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Proms 2010: Bent Sørensen – La mattina (Piano Concerto No. 2) (UK Première)

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This year’s Proms has already had a couple of concerto premières, and the third, from Bent Sørensen, is one for piano and orchestra. Inspiration for the work, La mattina (Piano Concerto No. 2) is in part connected to Mozart, and Sørensen has opted for an orchestra of like size (no clarinets or heavy brass); while the piece is stated to have five movements, the transitions between them are difficult to discern, and it comes across more simply as an episodic, single-movement. Read more

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Proms 2010: Hans Abrahamsen – Wald (UK Première) plus Knussen, Bedford and Benjamin

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So, where were we? Ah yes, The Proms; my catchup starts with the concert that took place on Friday 6 August, given by the splendid Birmingham Contemporary Music Group.

Oliver Knussen‘s Two Organa is a work all the more engaging for its entirely lopsided nature. The first ‘organum’, “Notre Dame des Jouets”, could perhaps best be described as “sugar and spice and all things nice” (although without very much spice); exploring just white notes, it’s derived from an earlier incarnation, composed for a diatonic music box, and while undeniably rather fun, there’s little more going on beyond froth and fancy. The latter movement, on the other hand, could not be more different, drawing heavily on Knussen’s more characteristic, harmonically rich palette. In the wake of such a frivolous predecessor, the dense, concentric lines at work here come as something of a shock, given gravitas by the imposing presence of deep gongs. But it restrains itself from becoming ponderous, swiftly reducing into a sparser mixture, the lines given more room to move, fragments of the imagined organum sliding in and out of view. Read more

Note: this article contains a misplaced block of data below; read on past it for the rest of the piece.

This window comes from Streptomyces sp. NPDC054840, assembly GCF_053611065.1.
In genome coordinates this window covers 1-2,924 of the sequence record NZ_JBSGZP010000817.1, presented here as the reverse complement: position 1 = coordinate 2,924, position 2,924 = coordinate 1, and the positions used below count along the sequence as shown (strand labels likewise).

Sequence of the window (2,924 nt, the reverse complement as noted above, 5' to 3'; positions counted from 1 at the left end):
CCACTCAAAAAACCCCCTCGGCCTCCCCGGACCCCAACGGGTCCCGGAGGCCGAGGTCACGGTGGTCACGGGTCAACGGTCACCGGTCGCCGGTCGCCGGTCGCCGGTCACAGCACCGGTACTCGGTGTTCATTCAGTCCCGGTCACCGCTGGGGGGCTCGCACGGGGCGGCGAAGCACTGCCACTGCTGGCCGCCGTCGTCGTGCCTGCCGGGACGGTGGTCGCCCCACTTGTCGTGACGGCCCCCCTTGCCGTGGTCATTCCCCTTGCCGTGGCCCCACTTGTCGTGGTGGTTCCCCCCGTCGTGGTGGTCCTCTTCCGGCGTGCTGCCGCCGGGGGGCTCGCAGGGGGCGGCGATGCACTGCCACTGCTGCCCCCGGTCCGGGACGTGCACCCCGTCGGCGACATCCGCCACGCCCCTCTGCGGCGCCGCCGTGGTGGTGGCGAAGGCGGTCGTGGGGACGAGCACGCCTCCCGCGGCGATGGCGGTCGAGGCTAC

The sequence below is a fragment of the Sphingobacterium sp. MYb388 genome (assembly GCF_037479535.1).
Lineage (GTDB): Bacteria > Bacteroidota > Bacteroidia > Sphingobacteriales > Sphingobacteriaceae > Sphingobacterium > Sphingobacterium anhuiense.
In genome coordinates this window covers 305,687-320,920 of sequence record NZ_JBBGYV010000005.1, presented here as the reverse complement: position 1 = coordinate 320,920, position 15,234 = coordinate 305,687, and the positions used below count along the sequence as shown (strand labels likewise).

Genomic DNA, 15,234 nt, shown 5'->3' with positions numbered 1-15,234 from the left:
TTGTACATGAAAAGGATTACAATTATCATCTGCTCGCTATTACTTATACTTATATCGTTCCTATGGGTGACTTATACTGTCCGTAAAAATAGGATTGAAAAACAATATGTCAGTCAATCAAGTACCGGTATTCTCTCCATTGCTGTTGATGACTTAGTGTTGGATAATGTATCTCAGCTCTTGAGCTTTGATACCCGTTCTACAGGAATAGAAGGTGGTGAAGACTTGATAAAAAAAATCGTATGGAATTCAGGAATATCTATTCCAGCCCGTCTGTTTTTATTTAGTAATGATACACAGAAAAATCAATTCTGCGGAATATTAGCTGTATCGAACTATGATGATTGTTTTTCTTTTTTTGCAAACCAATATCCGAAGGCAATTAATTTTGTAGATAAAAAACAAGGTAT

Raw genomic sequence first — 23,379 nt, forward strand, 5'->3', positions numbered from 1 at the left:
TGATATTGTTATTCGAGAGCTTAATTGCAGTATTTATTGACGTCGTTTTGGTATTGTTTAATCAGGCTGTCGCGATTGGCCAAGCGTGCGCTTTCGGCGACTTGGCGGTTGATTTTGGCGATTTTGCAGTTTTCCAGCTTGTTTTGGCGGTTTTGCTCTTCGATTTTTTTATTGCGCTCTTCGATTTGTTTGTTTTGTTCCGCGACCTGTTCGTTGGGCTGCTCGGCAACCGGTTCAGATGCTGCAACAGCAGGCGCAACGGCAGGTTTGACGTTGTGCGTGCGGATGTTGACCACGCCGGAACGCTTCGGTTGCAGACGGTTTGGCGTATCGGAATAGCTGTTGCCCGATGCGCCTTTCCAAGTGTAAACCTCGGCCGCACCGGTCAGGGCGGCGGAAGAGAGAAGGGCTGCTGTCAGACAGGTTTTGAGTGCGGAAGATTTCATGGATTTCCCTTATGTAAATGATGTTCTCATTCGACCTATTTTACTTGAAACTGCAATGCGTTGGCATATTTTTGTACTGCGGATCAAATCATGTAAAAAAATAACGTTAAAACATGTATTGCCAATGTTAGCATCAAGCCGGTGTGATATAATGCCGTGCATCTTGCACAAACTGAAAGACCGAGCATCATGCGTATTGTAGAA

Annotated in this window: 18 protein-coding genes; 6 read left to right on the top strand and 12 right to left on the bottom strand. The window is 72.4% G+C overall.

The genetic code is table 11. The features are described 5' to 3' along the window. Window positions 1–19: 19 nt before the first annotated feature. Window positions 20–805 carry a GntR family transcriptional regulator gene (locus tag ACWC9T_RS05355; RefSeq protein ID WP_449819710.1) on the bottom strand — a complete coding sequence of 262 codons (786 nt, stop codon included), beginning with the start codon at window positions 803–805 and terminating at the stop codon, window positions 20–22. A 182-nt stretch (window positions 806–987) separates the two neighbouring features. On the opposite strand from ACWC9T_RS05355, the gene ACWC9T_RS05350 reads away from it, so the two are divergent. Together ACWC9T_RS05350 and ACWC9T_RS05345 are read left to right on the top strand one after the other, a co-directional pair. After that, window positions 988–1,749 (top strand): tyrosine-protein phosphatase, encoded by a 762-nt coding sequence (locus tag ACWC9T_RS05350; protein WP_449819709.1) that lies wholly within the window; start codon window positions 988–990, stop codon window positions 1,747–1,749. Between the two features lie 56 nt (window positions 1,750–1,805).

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Like a ton of feathers: Morten Riis – Digital Sound Drawings

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Many moons ago, i wrote a retrospective of the work of Ryoji Ikeda, composer of some the finest raw digital music yet created. It’s an unfortunate corollary that Ikeda, like all great innovators, has a sizeable cluster of imitators (‘flattery’ be damned), many of whom form part of the now woefully tautological output from the once interesting Raster-Noton label. But something quite new appeared today, from the Crónica netlabel that i’ve praised so highly in the past. Out today is the fifth of their ‘Unlimited Releases’ series: Digital Sound Drawings by the Danish composer Morten Riis. The short programme note speaks of these six compositions being “composed through the drawing of images and their direct conversion into sound”, which brings to mind the well-known spectral imagery occasionally used by, among others, Aphex Twin, Venetian Snares and Plaid (about which more can be read here). Riis’ compositions are quite different, however, more akin to ‘sculptures’ than anything else, something that becomes strikingly apparent when the music is listened to using audio editing software, as recommended by the composer. i found this a fascinating way to listen, proving revelatory about the sound structures Riss has created. Read more

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Ensemble Exposé: Brian Ferneyhough – Incipits (UK Première) plus Davies, Xenakis, Barrett, Dillon and Sørensen

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Here’s a real treat for those who prefer their contemporary music to be at the more intellectually rewarding end of the continuum. It’s music from a concert given at the ICA in London by Ensemble Exposé (plus violist Garth Knox), under the direction of Roger Redgate, who also discusses the music being performed. The concert explored works by diverse composers, from the relatively gentle and meditative soundscapes of Paul Davies and Bent Sørensen to the more densely intricate textures of James Dillon and Richard Barrett (Barrett originally co-founded the ensemble with Redgate); Xenakis, as ever, stands apart, uniquely indescribable. It culminated in the first UK performance of Incipits by one of the greats of contemporary music, Brian Ferneyhough, a fascinating work exploring different ways to start a composition. Also included is a lengthy interview with the composer including a number of other short pieces. Read more

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